Do Better By Your Employees and Prioritize the Front Line
When the pandemic spread, many businesses sent their employees home to work, but frontline employees who worked in healthcare, maintenance, protective services, food processing and grocery didn’t have that luxury. Their jobs required that they show up in person. And they did, even knowing that because their jobs were public-facing or required close proximity to others, they faced a greater risk of exposure to the coronavirus.
Not only did frontline employees show up to work, but in many cases, they relearned how to do their jobs or took on new responsibilities as businesses altered their models to stay open.
Recognize the contributions of frontline employees
The first step in making sure frontline employees don’t get lost in the post-Covid shuffle is to look at them through new eyes. Historically, frontline employees have been thought of as subject to high turnover, but that’s not always true. For example, one study found that retail employees aged 25-54 average at least 35 months in the same job, and older frontline retail workers have a medium tenure of 77 months.
Yet, the high-turnover belief persists, and because of that, many businesses don't invest in developing their frontline employees. Instead of managers providing a retail employee with structured training, for example, the employee is expected to learn from co-workers on the go. And then it’s this very lack of training that can lead to frustration and high turnover.
Businesses forget that their frontline employees are the face of the company, the ones who interact most with customers and represent the brand. And those frontline workers who have a good employee experience help deliver great customer experiences. That is especially crucial now, as businesses — especially retail stores and restaurants — want to entice customers to return. Frontline employees will be invaluable in creating the human touch in-store that an ecommerce interaction cannot replicate.
Address economic security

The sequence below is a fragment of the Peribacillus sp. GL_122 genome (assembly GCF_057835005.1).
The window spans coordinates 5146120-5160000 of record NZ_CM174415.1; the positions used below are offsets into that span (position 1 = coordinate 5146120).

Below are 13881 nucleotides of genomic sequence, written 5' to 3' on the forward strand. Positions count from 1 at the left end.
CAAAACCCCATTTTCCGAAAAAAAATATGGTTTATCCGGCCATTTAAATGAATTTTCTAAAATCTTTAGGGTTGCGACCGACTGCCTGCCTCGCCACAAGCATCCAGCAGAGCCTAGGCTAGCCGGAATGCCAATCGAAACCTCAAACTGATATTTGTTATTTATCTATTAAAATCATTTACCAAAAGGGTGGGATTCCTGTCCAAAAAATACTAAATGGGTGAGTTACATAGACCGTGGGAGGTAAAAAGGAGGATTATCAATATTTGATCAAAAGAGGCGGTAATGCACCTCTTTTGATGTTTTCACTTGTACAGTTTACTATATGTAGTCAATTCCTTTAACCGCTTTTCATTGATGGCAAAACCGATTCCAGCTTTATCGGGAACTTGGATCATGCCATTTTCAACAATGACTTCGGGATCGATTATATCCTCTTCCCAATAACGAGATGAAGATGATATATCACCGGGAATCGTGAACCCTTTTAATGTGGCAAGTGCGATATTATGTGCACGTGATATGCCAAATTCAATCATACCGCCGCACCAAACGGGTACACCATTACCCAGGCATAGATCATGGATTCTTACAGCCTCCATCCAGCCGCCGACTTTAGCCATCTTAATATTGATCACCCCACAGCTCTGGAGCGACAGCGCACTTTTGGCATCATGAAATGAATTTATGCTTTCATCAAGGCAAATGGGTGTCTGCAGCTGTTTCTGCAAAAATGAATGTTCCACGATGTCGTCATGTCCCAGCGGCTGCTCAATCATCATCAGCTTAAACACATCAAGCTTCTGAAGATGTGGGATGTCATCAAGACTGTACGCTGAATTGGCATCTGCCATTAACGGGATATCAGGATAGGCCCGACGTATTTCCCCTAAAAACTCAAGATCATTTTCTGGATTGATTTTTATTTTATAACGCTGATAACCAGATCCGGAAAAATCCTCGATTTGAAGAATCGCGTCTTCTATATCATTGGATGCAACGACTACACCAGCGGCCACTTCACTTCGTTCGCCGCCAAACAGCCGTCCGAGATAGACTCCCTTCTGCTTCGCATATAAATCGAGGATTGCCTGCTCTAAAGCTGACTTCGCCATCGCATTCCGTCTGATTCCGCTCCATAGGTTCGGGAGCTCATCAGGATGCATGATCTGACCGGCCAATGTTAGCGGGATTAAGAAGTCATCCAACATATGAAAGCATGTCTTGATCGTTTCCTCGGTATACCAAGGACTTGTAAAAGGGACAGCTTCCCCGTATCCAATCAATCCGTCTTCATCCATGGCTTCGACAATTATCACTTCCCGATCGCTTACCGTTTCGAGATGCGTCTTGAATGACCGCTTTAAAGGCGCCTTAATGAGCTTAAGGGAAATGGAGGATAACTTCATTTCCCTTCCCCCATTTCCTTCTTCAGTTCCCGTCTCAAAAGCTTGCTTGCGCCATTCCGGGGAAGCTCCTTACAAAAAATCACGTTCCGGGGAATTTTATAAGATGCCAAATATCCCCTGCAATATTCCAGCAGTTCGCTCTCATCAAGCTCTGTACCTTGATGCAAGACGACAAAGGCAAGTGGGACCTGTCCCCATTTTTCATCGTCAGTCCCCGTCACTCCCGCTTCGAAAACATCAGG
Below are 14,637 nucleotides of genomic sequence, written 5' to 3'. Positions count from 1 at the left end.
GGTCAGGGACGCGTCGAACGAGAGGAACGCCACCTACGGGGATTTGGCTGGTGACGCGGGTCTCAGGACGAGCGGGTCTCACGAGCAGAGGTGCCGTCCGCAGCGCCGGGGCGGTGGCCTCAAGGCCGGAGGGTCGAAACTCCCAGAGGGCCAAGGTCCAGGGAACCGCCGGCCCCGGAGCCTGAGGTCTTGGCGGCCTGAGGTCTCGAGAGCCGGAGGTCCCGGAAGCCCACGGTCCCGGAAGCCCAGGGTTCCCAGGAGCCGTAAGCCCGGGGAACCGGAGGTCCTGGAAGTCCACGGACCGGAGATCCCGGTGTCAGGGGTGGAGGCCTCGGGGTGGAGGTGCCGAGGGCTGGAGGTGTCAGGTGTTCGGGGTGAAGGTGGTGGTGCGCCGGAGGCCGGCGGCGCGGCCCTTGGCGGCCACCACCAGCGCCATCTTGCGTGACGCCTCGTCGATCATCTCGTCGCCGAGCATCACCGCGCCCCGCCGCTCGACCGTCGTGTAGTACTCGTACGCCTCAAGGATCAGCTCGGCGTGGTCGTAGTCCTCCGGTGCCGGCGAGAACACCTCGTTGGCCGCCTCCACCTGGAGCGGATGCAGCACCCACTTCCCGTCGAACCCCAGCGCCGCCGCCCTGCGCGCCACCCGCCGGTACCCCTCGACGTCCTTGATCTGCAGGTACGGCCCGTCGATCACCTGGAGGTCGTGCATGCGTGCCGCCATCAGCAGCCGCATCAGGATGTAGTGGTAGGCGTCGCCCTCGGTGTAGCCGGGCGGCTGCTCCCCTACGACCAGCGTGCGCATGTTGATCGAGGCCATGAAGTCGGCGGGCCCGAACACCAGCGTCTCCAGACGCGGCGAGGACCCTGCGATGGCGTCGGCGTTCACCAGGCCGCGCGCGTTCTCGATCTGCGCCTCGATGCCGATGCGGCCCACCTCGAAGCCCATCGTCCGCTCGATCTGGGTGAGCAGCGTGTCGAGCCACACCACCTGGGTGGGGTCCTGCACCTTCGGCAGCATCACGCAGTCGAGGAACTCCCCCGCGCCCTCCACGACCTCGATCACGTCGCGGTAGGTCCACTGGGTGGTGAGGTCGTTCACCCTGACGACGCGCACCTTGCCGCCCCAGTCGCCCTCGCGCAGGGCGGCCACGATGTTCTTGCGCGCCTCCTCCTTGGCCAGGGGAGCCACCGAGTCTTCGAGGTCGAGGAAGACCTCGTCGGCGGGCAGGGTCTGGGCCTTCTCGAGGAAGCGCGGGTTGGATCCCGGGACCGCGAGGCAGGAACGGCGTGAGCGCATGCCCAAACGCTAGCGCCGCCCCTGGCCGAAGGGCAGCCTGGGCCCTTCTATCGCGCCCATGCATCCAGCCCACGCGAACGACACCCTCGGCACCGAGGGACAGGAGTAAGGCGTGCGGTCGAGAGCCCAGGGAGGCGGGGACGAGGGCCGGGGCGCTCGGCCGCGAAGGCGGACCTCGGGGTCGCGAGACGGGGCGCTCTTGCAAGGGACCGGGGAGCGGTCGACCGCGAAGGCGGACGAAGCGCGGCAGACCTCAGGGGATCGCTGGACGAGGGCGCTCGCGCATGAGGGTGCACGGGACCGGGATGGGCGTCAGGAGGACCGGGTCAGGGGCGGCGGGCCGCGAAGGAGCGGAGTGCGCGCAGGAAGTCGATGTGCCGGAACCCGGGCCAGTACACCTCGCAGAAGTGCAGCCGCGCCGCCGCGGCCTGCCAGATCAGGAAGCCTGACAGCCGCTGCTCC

When the pandemic first began, some frontline employees came to work for altruistic reasons, wanting to help their communities. But for most, it boiled down to simple economics. As of 2018, 47% of all frontline essential employees did not make enough of a living wage to support a family. During the pandemic, many workers faced an impossible decision: Work in a low-paying job and risk greater exposure to Covid or not have a job and be unable to pay rent or feed the family. Even though some companies initially offered some relief in the form of hazard pay or bonuses, those programs didn’t last the length of the pandemic.
As we move forward, companies must address issues of economic security for frontline employees. I recognize that it’s a hard time for businesses, too. They’ve lost revenue, and in many cases, decisions about layoff and furloughs are not within their control. However, managers can recognize and help alleviate some basic economic concerns for frontline workers.
Be transparent regarding business changes, such as staffing cuts or shortened business hours, so employees can make informed decisions about their future. Publish work schedules in advance so employees can estimate their income, allowing them to plan for expenses.
To recognize the value of frontline employees, companies should provide wage increases and bonuses when possible. This investment can be key to employee engagement, retention and, ultimately, customer engagement.
Prioritize skill development
The pandemic forced frontline employees to relearn how to do their jobs. In some cases, these were straightforward adjustments, such as using contactless payment devices or following hygiene protocols. But some employees took on significantly different responsibilities for their companies. Store sales associates worked in contact centers. Restaurant staff became delivery drivers. Bank tellers took on digital customer support positions.
Even though customers will return to the in-store or in-restaurant experience in full force one day, customers will still expect the heightened online services they used during the pandemic, so the need for digital-savvy employees will not end.
As companies look forward to growth opportunities, they must look at skill development in their strategies. This requires identifying essential skills needed in new operational plans and determining how your frontline employees will contribute.
Use cross-training, reskilling and upskilling programs to help employees gain the expertise they need for new and existing opportunities. Tailor frontline focused training content to ensure employees receive an education designed to meet their needs.
As we’ve learned over this past year-plus, frontline employees provide the backbone of any organization. We shouldn’t forget this lesson as we recover from the pandemic. By prioritizing our frontline employees, recognizing their value and need and investing in their development, we treat them as the heroes they are.